All corporations should recognize the importance of a strong, powerful brand that bonds with their customers, and the companies that are most successful with that outperform the Standard & Poor’s index really nicely,’ Parish says. ‘It’s a lesser known fact that companies with a high rating from both the consumers and their employees double that return. If you can get the employees on board, what amazing business results you can have.’
Satisfied customers are better to deal with, and satisfied employees give better service. At the end of the day, while customers appreciate better quality products and services (i.e., a great brand), employees derive satisfaction from being part of an enterprise that is associated with an enviable market reputation.’ (Parish, 2007)
Firms appear to be expending considerable resources on employer branding campaigns, indicating that they are finding value in the practice. According to the Conference Board report on employer branding, organizations have found that effective employer branding leads to competitive advantage, helps employees internalize company values and assists in employee retention.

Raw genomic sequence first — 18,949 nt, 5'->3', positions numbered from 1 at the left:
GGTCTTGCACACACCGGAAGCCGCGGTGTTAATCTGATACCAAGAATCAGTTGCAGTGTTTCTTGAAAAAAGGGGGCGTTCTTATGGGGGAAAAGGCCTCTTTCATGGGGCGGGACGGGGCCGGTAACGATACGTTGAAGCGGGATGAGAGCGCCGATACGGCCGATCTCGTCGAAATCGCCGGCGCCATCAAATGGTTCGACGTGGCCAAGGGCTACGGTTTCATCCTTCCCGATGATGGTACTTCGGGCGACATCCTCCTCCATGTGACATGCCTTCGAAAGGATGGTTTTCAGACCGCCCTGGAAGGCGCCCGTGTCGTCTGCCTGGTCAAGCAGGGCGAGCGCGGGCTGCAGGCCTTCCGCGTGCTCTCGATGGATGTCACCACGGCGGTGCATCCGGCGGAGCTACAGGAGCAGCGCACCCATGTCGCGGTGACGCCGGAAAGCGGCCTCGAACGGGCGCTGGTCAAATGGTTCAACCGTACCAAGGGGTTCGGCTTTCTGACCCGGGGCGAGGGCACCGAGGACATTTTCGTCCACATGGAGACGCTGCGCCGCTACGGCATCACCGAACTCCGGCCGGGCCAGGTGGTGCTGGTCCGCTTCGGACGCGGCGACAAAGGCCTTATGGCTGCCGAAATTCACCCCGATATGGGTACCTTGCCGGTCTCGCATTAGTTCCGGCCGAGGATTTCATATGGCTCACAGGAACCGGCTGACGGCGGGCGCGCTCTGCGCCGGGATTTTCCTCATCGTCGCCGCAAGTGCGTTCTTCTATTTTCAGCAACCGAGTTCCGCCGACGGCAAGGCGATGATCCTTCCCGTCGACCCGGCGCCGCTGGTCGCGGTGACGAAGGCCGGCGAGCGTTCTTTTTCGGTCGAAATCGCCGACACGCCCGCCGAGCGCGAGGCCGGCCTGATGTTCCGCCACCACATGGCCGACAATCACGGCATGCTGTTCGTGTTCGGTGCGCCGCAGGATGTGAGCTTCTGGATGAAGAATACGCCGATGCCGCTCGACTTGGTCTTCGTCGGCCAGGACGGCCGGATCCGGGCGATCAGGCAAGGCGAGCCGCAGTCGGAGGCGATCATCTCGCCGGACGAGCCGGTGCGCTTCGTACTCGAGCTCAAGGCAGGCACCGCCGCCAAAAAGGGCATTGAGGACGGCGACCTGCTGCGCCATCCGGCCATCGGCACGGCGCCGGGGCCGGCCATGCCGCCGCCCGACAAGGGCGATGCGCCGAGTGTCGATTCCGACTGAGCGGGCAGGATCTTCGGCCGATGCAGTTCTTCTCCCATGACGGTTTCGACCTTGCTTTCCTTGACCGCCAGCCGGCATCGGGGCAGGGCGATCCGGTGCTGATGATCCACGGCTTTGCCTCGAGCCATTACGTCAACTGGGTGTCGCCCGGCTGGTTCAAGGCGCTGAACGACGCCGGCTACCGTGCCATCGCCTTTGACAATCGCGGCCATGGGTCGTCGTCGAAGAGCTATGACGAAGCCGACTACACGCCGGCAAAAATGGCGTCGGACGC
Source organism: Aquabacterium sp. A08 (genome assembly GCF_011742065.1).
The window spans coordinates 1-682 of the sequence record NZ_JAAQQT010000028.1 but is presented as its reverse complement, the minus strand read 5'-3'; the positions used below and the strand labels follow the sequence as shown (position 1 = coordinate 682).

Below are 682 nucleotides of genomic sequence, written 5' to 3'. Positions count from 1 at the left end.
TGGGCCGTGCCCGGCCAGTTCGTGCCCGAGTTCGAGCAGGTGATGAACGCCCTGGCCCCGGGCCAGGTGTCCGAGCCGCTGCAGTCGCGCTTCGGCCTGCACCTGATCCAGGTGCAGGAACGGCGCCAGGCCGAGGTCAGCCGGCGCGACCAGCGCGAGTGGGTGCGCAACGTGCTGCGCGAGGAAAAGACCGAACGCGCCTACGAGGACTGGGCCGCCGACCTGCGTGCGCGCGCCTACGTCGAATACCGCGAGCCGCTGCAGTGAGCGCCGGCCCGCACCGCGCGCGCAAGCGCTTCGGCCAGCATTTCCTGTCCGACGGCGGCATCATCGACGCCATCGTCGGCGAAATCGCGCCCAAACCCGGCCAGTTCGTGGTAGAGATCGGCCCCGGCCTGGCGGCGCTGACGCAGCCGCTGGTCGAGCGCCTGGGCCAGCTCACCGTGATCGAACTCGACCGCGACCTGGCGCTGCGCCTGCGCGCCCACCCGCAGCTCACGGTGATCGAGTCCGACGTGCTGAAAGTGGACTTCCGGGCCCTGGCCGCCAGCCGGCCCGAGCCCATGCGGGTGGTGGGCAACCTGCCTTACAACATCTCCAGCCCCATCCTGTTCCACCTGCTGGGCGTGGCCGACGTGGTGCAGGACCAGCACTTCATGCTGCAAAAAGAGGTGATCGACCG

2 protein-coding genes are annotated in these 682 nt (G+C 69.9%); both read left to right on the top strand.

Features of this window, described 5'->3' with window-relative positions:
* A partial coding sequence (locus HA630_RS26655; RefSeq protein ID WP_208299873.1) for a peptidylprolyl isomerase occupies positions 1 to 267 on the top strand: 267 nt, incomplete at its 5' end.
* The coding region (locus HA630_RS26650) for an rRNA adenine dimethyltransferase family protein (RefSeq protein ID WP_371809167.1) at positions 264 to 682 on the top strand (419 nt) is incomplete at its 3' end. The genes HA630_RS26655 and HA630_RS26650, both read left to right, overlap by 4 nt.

Human resource practitioner literature describes employer branding as a three-step process. First, a firm develops the ‘value proposition’ that is to be embodied in the brand. Using information about the organization’s culture, management style, qualities of current employees, current employment image, and impressions of product or service quality managers develop a concept of what particular value their company offers employees (Sullivan, 2002). Intended to be a true representation of what the firm offers to its employees, the value proposition provides the central message that is conveyed by the brand (Eisenberg et al., 2001).
Employer brands are developed to be consistent with the firm’s product and corporate brand. There are some similarities between the employer brand and the product and corporate brand, but there are also two key differences. One, the employer brand is employment specific, characterizing the firm’s identity as an employer. Two, it is directed at both internal and external audiences whereas product and corporate branding efforts are primarily directed at an external audience (Frook, 2001).
More recently, Ewing et al emphasize the usefulness of employer branding in an increasingly knowledge-based economy where skilled employees are often in short supply. Companies invest great sums of money and intellectual firepower on clever ads and recruiting campaigns, but next to nothing on making sure they actually deliver a great work experience that makes a great Employer Brand possible.